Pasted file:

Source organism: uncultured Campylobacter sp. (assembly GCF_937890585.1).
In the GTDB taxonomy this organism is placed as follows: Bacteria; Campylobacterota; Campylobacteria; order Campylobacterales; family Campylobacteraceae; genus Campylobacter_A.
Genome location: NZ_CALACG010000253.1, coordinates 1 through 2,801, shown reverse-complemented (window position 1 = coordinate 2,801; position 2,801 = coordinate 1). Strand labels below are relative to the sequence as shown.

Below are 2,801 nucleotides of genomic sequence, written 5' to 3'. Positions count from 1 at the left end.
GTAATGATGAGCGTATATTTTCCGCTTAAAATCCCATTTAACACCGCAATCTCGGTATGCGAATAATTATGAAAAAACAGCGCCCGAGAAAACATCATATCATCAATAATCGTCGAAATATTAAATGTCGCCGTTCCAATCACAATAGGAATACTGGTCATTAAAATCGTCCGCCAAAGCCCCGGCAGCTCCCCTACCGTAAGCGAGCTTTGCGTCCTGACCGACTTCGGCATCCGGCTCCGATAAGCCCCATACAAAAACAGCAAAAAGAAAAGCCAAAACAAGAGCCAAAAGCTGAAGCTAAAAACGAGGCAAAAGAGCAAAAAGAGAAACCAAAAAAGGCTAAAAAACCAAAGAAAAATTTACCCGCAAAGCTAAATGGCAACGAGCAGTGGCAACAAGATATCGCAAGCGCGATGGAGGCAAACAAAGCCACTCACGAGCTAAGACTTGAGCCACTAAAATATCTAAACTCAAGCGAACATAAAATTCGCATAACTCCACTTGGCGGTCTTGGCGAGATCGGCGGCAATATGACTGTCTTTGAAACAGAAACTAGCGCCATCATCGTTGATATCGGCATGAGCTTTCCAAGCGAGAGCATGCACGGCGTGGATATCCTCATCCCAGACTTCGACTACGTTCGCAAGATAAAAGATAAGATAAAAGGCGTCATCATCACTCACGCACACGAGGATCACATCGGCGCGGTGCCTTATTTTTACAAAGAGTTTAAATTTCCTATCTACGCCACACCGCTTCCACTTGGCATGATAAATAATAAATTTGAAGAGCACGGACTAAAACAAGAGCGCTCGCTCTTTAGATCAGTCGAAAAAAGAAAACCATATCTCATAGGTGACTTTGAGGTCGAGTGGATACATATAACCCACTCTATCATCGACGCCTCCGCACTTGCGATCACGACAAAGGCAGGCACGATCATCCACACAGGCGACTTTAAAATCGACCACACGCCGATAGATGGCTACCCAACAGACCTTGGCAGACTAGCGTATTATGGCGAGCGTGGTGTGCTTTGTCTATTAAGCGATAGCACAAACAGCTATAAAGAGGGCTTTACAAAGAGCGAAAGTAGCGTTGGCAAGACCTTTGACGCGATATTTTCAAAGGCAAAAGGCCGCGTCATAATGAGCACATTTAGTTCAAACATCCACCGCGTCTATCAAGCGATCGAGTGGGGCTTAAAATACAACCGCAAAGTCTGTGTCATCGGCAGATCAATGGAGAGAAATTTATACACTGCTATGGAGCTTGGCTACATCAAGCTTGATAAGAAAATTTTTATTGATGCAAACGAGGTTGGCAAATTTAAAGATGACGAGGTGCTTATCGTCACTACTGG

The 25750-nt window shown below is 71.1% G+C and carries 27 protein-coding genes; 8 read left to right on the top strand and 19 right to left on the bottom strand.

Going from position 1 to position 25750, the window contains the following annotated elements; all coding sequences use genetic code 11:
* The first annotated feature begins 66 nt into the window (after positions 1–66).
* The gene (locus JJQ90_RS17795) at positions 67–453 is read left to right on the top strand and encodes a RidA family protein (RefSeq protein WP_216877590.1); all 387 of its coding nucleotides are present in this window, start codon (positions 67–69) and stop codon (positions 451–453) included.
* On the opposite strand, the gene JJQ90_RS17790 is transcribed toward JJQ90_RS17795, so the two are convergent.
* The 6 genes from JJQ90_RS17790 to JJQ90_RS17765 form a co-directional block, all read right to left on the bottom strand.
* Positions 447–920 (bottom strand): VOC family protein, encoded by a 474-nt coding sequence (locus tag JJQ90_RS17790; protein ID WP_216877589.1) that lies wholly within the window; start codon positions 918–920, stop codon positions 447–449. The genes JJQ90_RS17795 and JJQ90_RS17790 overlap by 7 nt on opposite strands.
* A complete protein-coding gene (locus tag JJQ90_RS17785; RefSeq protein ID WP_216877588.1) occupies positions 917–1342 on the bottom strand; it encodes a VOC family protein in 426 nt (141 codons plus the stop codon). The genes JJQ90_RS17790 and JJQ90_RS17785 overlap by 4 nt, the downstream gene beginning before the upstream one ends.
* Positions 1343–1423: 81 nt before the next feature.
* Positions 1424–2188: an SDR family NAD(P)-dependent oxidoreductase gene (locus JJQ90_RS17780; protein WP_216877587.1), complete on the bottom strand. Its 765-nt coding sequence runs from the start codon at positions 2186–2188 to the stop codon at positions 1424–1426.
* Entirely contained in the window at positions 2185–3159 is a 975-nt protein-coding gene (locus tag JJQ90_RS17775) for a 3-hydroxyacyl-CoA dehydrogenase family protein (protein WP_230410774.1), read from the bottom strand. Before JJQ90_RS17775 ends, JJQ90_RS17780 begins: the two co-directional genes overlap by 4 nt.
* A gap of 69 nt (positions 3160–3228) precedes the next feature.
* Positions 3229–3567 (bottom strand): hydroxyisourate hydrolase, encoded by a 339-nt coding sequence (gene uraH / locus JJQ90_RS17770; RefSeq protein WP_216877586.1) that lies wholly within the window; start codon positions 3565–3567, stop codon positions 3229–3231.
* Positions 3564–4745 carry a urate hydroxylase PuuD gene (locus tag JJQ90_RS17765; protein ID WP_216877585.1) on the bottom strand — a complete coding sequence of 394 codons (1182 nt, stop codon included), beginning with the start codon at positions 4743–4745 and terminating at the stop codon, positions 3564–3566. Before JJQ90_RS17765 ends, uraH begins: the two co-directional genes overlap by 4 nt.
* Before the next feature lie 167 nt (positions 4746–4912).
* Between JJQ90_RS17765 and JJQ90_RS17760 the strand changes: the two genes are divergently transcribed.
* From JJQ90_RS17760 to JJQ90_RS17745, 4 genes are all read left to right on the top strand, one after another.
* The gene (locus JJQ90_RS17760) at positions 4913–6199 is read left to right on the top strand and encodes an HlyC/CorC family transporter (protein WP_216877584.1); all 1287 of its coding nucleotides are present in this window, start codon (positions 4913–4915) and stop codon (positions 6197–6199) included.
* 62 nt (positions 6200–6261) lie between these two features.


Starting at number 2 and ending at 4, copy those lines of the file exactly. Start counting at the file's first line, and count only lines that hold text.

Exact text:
In the GTDB taxonomy this organism is placed as follows: Bacteria; Campylobacterota; Campylobacteria; order Campylobacterales; family Campylobacteraceae; genus Campylobacter_A.
Genome location: NZ_CALACG010000253.1, coordinates 1 through 2,801, shown reverse-complemented (window position 1 = coordinate 2,801; position 2,801 = coordinate 1). Strand labels below are relative to the sequence as shown.

Below are 2,801 nucleotides of genomic sequence, written 5' to 3'. Positions count from 1 at the left end.